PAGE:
Nature, that loves not to be questioned

Why she did this, or that, but has her ends, Enter a Lady.

And knows she does well, never gave the world Phi. Is it to me, or any of these gentlemen, Two things so opposite, so contrary,

As he and I am: If a bowl of blood, Lady. 'To you, brave lord: The princess would Drawn from this arm of mine, would poison thee, entreat your present company.

A draught of his would cure thee. Of love to me? Phi. The princess send for me! You are mis- Lady. Madam, I think I hear him. taken.

Are. Bring him in. Lady. If you be called Philaster, 'tis to you. Ye gods, that would not have your dooms with

Phi. Kiss her fair hand, and say I will attend stood, her.

Whose holy wisdoms at this time it is, Dion. Do you know what you do?

To make the passion of a feeble maid Phi. Yes; go to see a woman.

The

way unto your justice, I obey. Cle. But do you weigh the danger you are in?

Enter PAILASTER.
Phi. Danger in a sweet face!
By Jupiter, I must not fear a woman.

Lady. Here is my lord Philaster.
Thra. But are you sure it was the princess sent? Are. Oh! 'tis well.
It
may
be some foul train to catch your life. Withdraw yourself.

[Erit Lady Phi. I do not think it, gentlemen; she's noble; Phi. Madam, your messenger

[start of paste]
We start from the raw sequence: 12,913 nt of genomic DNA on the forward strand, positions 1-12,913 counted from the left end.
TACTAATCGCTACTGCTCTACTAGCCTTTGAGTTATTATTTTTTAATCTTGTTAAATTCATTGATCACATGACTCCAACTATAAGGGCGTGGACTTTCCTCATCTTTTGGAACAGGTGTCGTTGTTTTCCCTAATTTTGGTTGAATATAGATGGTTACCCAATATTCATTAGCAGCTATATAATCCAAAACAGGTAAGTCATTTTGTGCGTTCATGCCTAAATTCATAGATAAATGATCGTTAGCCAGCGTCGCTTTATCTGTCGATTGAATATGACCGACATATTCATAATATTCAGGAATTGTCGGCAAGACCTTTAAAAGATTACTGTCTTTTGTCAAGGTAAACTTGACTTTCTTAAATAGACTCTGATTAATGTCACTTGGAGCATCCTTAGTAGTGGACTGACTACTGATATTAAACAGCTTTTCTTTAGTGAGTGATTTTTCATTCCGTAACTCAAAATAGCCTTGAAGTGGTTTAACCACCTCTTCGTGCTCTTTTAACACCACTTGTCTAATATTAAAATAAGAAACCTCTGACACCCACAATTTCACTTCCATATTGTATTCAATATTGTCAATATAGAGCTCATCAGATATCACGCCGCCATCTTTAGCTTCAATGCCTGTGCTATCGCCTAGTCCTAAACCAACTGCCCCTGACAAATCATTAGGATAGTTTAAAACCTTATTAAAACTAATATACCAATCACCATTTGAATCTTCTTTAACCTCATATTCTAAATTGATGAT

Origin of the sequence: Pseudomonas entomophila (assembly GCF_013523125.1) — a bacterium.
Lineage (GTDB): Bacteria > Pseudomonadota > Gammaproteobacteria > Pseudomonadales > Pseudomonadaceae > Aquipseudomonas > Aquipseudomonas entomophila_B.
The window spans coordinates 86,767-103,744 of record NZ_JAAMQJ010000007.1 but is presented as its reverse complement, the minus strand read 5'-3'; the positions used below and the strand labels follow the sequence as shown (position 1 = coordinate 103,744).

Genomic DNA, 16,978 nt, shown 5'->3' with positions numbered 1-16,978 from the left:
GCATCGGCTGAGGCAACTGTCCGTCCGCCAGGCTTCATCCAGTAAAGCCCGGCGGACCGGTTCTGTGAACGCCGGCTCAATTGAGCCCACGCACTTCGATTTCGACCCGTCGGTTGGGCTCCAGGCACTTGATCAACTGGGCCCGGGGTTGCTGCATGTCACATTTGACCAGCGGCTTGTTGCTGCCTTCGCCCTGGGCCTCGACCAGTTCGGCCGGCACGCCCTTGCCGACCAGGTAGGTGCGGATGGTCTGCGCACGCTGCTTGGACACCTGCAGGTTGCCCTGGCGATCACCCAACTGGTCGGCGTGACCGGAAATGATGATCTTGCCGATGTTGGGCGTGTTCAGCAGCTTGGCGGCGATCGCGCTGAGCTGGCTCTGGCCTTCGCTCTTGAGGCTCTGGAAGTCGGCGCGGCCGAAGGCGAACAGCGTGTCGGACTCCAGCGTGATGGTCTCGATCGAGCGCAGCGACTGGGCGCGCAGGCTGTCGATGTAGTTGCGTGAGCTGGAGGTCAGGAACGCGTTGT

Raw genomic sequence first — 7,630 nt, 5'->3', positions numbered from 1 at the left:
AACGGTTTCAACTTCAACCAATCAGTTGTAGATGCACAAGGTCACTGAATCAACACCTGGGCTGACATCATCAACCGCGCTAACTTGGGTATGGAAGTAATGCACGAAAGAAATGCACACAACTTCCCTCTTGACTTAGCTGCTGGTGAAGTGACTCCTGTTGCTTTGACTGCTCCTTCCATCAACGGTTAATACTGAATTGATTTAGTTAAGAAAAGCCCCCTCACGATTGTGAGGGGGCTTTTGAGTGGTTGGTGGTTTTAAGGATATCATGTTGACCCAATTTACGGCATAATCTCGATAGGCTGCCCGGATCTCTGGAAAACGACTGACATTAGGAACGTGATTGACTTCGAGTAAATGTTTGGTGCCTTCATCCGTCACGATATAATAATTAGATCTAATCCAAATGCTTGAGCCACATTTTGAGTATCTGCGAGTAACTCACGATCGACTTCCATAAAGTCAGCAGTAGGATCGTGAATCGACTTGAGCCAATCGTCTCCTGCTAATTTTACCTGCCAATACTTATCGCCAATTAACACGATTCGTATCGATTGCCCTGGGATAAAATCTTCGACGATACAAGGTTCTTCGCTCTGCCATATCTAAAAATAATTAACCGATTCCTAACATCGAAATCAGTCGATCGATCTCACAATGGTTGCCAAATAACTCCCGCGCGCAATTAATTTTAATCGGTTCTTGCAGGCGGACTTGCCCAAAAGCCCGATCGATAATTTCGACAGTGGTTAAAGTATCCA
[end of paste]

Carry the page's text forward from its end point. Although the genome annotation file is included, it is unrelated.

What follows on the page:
shoot me dead, or those true red Made me believe you wished to speak with me. And white friends in her face

may
steal

soul Are. 'Tis true, Philaster; but the words are such out:

I have to say, and do so ill beseem There's all the danger in it. But, be what may, The mouth of woman, that I wish them said, Her single name hath armed me. [Exit Phi. And yet am loth to speak them. Have you known, Dion. Go on :

That I have ought detracted from your worth? And be as truly happy as thou art fearless. Have I in person wronged you? or have set

you come?

Her eye may

my

My baser instruments, to throw disgrace But how this passion should proceed from you Upon your virtues ?

So violently, would amaze a man, 'Phi Never, inadam, you.

That would be jealous. Are. Why, then, should you, in such a public Are. Another soul, into my body shot, place,

Could not have filled me with more strength and Injure a princess, and a scandal lay

spirit, Upon my fortunes, ned to be so great;

Than this thy breath. But spend not hasty time
Calling a great part of my dowry in question? In seeking how I came thus : 'Tis the gods,
Phil Madam, this truth, which I shall speak, The gods, that make me so; and, sure, our love